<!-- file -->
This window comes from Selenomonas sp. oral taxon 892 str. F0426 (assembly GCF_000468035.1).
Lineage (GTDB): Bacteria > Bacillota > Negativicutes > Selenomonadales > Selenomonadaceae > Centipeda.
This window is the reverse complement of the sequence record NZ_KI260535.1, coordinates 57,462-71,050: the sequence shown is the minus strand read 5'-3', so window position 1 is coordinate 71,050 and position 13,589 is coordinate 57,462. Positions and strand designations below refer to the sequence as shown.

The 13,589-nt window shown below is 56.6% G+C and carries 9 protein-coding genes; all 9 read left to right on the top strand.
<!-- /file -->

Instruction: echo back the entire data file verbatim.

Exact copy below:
This window comes from Selenomonas sp. oral taxon 892 str. F0426 (assembly GCF_000468035.1).
Lineage (GTDB): Bacteria > Bacillota > Negativicutes > Selenomonadales > Selenomonadaceae > Centipeda.
This window is the reverse complement of the sequence record NZ_KI260535.1, coordinates 57,462-71,050: the sequence shown is the minus strand read 5'-3', so window position 1 is coordinate 71,050 and position 13,589 is coordinate 57,462. Positions and strand designations below refer to the sequence as shown.

The 13,589-nt window shown below is 56.6% G+C and carries 9 protein-coding genes; all 9 read left to right on the top strand.